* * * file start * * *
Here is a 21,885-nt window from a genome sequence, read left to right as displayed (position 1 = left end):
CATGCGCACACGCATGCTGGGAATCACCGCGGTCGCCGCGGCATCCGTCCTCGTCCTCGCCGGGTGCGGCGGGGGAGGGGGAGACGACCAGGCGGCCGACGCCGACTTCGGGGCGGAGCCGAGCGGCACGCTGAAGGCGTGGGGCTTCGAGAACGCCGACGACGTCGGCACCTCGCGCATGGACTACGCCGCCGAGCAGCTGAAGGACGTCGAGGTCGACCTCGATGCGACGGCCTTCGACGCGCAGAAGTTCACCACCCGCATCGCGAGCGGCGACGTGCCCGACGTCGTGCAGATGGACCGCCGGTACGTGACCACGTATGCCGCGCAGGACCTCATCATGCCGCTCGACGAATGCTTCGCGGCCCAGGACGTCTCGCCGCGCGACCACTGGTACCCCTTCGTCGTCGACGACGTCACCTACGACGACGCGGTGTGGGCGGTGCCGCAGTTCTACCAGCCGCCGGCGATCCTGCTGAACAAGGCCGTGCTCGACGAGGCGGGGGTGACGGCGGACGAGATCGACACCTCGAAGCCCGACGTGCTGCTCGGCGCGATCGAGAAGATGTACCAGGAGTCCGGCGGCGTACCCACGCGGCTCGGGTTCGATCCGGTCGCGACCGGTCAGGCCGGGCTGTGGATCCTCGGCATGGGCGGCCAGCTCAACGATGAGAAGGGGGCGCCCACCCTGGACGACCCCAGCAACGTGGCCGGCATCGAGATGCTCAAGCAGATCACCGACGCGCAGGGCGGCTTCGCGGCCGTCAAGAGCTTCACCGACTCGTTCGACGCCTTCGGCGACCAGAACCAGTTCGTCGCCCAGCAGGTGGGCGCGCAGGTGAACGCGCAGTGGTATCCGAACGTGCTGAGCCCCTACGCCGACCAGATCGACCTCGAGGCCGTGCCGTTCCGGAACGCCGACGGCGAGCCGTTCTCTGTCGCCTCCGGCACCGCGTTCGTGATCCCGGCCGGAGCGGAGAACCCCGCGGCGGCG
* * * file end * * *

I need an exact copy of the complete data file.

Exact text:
Here is a 21,885-nt window from a genome sequence, read left to right as displayed (position 1 = left end):
CATGCGCACACGCATGCTGGGAATCACCGCGGTCGCCGCGGCATCCGTCCTCGTCCTCGCCGGGTGCGGCGGGGGAGGGGGAGACGACCAGGCGGCCGACGCCGACTTCGGGGCGGAGCCGAGCGGCACGCTGAAGGCGTGGGGCTTCGAGAACGCCGACGACGTCGGCACCTCGCGCATGGACTACGCCGCCGAGCAGCTGAAGGACGTCGAGGTCGACCTCGATGCGACGGCCTTCGACGCGCAGAAGTTCACCACCCGCATCGCGAGCGGCGACGTGCCCGACGTCGTGCAGATGGACCGCCGGTACGTGACCACGTATGCCGCGCAGGACCTCATCATGCCGCTCGACGAATGCTTCGCGGCCCAGGACGTCTCGCCGCGCGACCACTGGTACCCCTTCGTCGTCGACGACGTCACCTACGACGACGCGGTGTGGGCGGTGCCGCAGTTCTACCAGCCGCCGGCGATCCTGCTGAACAAGGCCGTGCTCGACGAGGCGGGGGTGACGGCGGACGAGATCGACACCTCGAAGCCCGACGTGCTGCTCGGCGCGATCGAGAAGATGTACCAGGAGTCCGGCGGCGTACCCACGCGGCTCGGGTTCGATCCGGTCGCGACCGGTCAGGCCGGGCTGTGGATCCTCGGCATGGGCGGCCAGCTCAACGATGAGAAGGGGGCGCCCACCCTGGACGACCCCAGCAACGTGGCCGGCATCGAGATGCTCAAGCAGATCACCGACGCGCAGGGCGGCTTCGCGGCCGTCAAGAGCTTCACCGACTCGTTCGACGCCTTCGGCGACCAGAACCAGTTCGTCGCCCAGCAGGTGGGCGCGCAGGTGAACGCGCAGTGGTATCCGAACGTGCTGAGCCCCTACGCCGACCAGATCGACCTCGAGGCCGTGCCGTTCCGGAACGCCGACGGCGAGCCGTTCTCTGTCGCCTCCGGCACCGCGTTCGTGATCCCGGCCGGAGCGGAGAACCCCGCGGCGGCG